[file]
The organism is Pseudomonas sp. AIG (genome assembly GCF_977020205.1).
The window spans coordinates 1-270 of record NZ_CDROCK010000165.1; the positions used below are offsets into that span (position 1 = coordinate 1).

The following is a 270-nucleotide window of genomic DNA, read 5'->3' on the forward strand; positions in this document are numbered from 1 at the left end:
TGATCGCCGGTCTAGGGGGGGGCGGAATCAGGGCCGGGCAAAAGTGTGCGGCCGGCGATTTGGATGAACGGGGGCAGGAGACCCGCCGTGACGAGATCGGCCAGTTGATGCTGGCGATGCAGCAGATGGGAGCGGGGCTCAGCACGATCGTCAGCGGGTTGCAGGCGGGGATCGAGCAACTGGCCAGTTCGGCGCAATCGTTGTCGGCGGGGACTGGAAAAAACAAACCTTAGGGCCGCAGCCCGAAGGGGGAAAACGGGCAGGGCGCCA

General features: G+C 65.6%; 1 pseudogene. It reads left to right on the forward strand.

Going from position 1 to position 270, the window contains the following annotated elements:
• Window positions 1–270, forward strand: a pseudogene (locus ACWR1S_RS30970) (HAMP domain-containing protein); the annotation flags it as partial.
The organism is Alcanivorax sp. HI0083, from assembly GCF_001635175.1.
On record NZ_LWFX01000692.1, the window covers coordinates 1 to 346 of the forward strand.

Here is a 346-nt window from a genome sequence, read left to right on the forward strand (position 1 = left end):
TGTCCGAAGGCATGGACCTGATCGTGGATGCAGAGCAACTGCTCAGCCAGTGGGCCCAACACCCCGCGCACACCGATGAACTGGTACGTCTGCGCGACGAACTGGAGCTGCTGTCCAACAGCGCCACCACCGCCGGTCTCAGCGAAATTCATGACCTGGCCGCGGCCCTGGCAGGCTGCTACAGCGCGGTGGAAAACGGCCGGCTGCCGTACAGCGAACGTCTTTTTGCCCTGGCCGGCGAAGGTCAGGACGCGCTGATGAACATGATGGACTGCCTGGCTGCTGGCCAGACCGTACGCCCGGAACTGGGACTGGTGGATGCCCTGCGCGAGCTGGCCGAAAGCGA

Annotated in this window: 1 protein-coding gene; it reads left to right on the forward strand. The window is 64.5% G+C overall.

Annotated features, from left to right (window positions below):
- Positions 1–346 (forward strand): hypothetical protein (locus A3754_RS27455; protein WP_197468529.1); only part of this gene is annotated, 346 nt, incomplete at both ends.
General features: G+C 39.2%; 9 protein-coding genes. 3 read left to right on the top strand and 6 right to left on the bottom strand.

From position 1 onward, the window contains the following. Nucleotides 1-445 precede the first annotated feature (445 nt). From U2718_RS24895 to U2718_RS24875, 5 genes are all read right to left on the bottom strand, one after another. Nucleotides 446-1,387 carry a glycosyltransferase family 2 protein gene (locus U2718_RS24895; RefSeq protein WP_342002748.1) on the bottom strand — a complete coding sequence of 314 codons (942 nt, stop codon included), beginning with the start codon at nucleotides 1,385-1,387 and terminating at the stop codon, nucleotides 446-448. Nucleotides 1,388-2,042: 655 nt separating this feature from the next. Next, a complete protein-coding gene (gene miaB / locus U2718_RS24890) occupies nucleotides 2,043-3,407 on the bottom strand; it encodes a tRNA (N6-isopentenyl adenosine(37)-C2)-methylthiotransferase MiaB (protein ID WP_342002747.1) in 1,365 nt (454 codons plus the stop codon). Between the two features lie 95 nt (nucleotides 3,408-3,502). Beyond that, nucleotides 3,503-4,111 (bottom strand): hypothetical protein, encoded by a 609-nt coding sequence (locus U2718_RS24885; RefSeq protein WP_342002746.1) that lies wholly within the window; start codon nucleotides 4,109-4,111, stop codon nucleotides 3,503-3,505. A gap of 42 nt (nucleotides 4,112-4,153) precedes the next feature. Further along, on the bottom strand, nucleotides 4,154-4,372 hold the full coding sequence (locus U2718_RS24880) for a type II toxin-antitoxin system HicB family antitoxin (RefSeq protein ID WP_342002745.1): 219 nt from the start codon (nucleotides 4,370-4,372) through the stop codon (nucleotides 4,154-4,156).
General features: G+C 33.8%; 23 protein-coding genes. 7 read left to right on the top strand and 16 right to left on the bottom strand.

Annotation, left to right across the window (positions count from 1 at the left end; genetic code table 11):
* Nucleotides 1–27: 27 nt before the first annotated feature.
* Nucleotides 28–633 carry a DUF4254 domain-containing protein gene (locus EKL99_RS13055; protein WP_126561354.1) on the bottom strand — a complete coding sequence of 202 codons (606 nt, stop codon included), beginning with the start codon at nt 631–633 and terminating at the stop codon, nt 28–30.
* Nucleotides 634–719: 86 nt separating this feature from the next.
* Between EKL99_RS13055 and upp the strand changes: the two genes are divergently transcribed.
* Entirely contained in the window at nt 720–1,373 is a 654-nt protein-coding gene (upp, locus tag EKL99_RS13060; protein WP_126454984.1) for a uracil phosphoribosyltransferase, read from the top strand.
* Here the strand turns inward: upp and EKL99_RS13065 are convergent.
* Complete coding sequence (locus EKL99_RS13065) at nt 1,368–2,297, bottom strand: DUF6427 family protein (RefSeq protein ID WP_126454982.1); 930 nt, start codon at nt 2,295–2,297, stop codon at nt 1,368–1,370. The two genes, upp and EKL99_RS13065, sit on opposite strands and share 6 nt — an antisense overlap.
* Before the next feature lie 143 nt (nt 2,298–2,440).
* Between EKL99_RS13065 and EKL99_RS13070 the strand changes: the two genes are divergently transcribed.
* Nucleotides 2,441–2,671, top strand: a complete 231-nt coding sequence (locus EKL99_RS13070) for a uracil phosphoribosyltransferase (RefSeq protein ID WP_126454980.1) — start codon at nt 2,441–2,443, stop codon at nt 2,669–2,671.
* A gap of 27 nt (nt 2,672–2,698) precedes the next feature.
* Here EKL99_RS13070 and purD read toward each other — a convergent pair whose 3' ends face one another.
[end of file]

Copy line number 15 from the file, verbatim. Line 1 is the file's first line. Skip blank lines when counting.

General features: G+C 39.2%; 9 protein-coding genes. 3 read left to right on the top strand and 6 right to left on the bottom strand.